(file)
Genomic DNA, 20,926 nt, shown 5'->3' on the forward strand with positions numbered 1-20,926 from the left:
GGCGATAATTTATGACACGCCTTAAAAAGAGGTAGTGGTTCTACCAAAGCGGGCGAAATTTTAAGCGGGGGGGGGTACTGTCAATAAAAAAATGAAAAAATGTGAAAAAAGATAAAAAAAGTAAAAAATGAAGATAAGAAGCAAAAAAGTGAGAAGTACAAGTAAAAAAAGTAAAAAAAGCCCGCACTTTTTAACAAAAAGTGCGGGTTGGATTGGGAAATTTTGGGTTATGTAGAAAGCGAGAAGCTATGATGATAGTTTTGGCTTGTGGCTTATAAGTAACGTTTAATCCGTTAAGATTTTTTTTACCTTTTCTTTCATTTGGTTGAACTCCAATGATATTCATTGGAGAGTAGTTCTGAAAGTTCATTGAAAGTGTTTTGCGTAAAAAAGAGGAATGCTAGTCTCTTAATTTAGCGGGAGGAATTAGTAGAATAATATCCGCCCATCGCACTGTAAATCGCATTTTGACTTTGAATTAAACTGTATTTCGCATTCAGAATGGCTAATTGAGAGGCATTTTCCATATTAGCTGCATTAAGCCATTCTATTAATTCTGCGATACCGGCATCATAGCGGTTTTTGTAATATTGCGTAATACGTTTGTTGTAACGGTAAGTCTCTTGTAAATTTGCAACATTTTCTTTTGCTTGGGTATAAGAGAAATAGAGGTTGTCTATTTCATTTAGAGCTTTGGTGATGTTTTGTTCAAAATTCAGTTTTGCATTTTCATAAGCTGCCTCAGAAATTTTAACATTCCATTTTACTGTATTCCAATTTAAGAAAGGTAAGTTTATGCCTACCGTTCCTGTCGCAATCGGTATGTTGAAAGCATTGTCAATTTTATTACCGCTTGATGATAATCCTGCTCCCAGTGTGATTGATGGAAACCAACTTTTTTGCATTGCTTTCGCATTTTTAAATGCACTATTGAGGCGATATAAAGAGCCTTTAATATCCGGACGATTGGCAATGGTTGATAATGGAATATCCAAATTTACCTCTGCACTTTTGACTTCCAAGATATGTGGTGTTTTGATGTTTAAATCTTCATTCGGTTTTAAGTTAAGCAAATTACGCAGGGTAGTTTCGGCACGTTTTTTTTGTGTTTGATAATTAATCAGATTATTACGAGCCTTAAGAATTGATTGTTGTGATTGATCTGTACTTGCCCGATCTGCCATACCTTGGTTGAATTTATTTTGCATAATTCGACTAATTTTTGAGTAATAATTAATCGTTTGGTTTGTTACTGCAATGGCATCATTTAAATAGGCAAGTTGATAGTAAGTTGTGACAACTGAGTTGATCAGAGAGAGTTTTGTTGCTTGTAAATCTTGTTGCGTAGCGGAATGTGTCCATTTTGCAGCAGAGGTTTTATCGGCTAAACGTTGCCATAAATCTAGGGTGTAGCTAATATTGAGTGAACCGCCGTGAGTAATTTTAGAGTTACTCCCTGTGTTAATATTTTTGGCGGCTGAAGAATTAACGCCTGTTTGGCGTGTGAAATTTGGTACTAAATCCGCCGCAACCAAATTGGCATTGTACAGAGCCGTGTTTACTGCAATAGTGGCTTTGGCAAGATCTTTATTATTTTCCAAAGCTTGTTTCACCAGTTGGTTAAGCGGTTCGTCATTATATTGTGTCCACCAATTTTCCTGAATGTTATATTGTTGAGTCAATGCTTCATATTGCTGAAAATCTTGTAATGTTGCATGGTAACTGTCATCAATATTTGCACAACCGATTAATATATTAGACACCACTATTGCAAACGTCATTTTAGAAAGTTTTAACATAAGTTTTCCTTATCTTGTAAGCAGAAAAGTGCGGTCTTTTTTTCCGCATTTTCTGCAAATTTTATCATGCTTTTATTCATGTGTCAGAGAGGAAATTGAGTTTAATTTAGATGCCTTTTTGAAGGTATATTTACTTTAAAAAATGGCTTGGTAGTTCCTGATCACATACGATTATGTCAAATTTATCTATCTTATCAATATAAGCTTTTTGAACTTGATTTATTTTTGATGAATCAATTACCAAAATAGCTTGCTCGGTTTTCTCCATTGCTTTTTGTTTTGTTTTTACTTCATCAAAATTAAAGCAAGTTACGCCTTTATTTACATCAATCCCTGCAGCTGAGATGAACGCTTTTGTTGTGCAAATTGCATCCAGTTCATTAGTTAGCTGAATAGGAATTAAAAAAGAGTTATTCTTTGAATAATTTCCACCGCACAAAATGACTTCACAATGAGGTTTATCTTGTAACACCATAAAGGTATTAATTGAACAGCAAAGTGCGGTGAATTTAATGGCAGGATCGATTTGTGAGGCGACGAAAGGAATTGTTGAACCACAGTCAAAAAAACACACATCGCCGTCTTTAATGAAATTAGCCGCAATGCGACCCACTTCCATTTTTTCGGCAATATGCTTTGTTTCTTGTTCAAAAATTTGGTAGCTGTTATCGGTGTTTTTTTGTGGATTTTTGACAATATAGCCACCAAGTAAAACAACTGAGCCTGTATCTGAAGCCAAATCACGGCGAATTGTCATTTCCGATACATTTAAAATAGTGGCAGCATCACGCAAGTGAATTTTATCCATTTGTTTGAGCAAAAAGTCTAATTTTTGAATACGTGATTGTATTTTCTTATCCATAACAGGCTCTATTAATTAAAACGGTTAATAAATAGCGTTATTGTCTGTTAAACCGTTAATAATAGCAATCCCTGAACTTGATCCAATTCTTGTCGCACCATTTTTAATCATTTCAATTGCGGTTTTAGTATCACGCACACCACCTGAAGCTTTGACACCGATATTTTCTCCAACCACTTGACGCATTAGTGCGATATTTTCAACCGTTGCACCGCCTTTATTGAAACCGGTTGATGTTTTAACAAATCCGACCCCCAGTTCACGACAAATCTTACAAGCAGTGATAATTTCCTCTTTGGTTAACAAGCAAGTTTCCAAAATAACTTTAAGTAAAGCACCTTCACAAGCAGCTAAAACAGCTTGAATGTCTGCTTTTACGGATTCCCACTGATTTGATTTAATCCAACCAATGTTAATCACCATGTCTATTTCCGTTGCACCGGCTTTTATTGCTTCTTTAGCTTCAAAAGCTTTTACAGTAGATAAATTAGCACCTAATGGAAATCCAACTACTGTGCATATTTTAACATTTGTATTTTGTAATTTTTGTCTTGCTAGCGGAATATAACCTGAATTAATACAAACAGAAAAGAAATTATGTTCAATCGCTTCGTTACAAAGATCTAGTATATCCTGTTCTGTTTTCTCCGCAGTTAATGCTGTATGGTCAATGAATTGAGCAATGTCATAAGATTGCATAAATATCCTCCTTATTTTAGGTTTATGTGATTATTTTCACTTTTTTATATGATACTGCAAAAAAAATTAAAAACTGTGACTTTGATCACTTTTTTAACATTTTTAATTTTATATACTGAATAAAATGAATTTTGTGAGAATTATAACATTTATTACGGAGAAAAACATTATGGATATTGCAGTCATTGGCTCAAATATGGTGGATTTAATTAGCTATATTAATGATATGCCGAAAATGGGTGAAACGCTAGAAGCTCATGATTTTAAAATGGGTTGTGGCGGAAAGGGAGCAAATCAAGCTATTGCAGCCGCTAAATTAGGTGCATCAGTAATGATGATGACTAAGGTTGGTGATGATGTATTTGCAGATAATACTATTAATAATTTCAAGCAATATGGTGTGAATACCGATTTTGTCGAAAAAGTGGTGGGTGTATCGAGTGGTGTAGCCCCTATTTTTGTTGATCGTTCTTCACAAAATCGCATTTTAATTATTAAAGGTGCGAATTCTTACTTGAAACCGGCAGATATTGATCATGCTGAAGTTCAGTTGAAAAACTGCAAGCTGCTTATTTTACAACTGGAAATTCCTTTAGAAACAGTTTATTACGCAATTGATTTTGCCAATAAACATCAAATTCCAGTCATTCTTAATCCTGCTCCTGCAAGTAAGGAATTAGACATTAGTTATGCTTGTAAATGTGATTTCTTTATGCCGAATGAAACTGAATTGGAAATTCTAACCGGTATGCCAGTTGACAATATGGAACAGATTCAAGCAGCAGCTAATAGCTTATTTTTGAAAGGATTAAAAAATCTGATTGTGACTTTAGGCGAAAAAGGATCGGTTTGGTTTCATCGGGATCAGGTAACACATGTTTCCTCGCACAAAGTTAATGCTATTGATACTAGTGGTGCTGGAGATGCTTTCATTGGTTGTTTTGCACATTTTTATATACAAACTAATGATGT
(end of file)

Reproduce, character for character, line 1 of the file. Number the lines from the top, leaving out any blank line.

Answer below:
Genomic DNA, 20,926 nt, shown 5'->3' on the forward strand with positions numbered 1-20,926 from the left: